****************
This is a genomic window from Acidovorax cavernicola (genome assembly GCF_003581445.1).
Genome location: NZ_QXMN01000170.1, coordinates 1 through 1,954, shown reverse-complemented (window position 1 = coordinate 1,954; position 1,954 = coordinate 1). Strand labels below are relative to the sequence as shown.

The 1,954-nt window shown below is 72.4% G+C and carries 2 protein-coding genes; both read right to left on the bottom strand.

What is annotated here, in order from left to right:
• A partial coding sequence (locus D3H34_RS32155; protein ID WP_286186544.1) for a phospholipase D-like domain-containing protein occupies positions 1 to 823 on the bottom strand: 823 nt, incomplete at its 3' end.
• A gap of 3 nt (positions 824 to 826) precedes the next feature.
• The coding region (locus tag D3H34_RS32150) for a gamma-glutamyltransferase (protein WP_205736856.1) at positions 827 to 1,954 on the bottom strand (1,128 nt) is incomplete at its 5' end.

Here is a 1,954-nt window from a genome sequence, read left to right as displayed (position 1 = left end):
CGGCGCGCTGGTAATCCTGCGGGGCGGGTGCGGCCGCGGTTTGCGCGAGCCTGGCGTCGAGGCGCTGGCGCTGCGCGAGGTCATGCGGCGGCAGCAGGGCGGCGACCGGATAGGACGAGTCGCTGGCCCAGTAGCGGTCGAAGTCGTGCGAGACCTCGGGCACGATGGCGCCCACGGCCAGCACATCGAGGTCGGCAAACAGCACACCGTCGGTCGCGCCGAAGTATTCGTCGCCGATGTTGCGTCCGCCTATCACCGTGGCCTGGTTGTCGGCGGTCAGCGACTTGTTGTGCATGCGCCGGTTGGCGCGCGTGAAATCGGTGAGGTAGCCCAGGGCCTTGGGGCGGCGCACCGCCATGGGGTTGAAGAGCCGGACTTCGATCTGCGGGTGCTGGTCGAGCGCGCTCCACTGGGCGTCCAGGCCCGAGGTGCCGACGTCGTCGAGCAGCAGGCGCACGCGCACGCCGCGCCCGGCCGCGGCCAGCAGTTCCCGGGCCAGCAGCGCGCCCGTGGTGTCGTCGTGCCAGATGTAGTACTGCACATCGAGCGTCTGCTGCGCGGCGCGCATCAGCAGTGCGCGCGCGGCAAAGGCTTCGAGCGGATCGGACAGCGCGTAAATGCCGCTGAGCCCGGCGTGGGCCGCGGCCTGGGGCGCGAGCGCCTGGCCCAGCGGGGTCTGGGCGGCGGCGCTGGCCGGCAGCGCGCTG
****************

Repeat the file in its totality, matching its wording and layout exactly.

This is a genomic window from Acidovorax cavernicola (genome assembly GCF_003581445.1).
Genome location: NZ_QXMN01000170.1, coordinates 1 through 1,954, shown reverse-complemented (window position 1 = coordinate 1,954; position 1,954 = coordinate 1). Strand labels below are relative to the sequence as shown.

The 1,954-nt window shown below is 72.4% G+C and carries 2 protein-coding genes; both read right to left on the bottom strand.

What is annotated here, in order from left to right:
• A partial coding sequence (locus D3H34_RS32155; protein ID WP_286186544.1) for a phospholipase D-like domain-containing protein occupies positions 1 to 823 on the bottom strand: 823 nt, incomplete at its 3' end.
• A gap of 3 nt (positions 824 to 826) precedes the next feature.
• The coding region (locus tag D3H34_RS32150) for a gamma-glutamyltransferase (protein WP_205736856.1) at positions 827 to 1,954 on the bottom strand (1,128 nt) is incomplete at its 5' end.

Here is a 1,954-nt window from a genome sequence, read left to right as displayed (position 1 = left end):
CGGCGCGCTGGTAATCCTGCGGGGCGGGTGCGGCCGCGGTTTGCGCGAGCCTGGCGTCGAGGCGCTGGCGCTGCGCGAGGTCATGCGGCGGCAGCAGGGCGGCGACCGGATAGGACGAGTCGCTGGCCCAGTAGCGGTCGAAGTCGTGCGAGACCTCGGGCACGATGGCGCCCACGGCCAGCACATCGAGGTCGGCAAACAGCACACCGTCGGTCGCGCCGAAGTATTCGTCGCCGATGTTGCGTCCGCCTATCACCGTGGCCTGGTTGTCGGCGGTCAGCGACTTGTTGTGCATGCGCCGGTTGGCGCGCGTGAAATCGGTGAGGTAGCCCAGGGCCTTGGGGCGGCGCACCGCCATGGGGTTGAAGAGCCGGACTTCGATCTGCGGGTGCTGGTCGAGCGCGCTCCACTGGGCGTCCAGGCCCGAGGTGCCGACGTCGTCGAGCAGCAGGCGCACGCGCACGCCGCGCCCGGCCGCGGCCAGCAGTTCCCGGGCCAGCAGCGCGCCCGTGGTGTCGTCGTGCCAGATGTAGTACTGCACATCGAGCGTCTGCTGCGCGGCGCGCATCAGCAGTGCGCGCGCGGCAAAGGCTTCGAGCGGATCGGACAGCGCGTAAATGCCGCTGAGCCCGGCGTGGGCCGCGGCCTGGGGCGCGAGCGCCTGGCCCAGCGGGGTCTGGGCGGCGGCGCTGGCCGGCAGCGCGCTG